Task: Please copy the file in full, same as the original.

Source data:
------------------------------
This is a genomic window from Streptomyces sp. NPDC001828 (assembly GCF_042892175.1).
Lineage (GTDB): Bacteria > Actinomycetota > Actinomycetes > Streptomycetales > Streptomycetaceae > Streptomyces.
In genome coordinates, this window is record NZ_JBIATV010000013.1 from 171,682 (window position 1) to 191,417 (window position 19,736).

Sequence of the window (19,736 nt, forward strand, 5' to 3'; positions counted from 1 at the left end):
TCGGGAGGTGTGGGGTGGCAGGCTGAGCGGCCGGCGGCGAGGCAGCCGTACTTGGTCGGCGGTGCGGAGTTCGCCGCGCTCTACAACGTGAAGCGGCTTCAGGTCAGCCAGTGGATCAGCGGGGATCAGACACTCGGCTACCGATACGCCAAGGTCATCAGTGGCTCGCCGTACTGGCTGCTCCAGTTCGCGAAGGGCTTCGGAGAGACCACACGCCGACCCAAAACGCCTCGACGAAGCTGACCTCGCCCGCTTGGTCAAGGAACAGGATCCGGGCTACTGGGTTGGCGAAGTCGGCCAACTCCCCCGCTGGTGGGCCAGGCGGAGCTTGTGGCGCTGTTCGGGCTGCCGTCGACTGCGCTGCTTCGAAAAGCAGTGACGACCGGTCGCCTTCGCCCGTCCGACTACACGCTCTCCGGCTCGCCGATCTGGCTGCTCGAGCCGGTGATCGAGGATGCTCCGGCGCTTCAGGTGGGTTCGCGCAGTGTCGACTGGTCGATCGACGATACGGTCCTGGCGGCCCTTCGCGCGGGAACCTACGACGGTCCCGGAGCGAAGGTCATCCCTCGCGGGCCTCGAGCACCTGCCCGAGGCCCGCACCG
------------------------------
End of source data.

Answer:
This is a genomic window from Streptomyces sp. NPDC001828 (assembly GCF_042892175.1).
Lineage (GTDB): Bacteria > Actinomycetota > Actinomycetes > Streptomycetales > Streptomycetaceae > Streptomyces.
In genome coordinates, this window is record NZ_JBIATV010000013.1 from 171,682 (window position 1) to 191,417 (window position 19,736).

Sequence of the window (19,736 nt, forward strand, 5' to 3'; positions counted from 1 at the left end):
TCGGGAGGTGTGGGGTGGCAGGCTGAGCGGCCGGCGGCGAGGCAGCCGTACTTGGTCGGCGGTGCGGAGTTCGCCGCGCTCTACAACGTGAAGCGGCTTCAGGTCAGCCAGTGGATCAGCGGGGATCAGACACTCGGCTACCGATACGCCAAGGTCATCAGTGGCTCGCCGTACTGGCTGCTCCAGTTCGCGAAGGGCTTCGGAGAGACCACACGCCGACCCAAAACGCCTCGACGAAGCTGACCTCGCCCGCTTGGTCAAGGAACAGGATCCGGGCTACTGGGTTGGCGAAGTCGGCCAACTCCCCCGCTGGTGGGCCAGGCGGAGCTTGTGGCGCTGTTCGGGCTGCCGTCGACTGCGCTGCTTCGAAAAGCAGTGACGACCGGTCGCCTTCGCCCGTCCGACTACACGCTCTCCGGCTCGCCGATCTGGCTGCTCGAGCCGGTGATCGAGGATGCTCCGGCGCTTCAGGTGGGTTCGCGCAGTGTCGACTGGTCGATCGACGATACGGTCCTGGCGGCCCTTCGCGCGGGAACCTACGACGGTCCCGGAGCGAAGGTCATCCCTCGCGGGCCTCGAGCACCTGCCCGAGGCCCGCACCG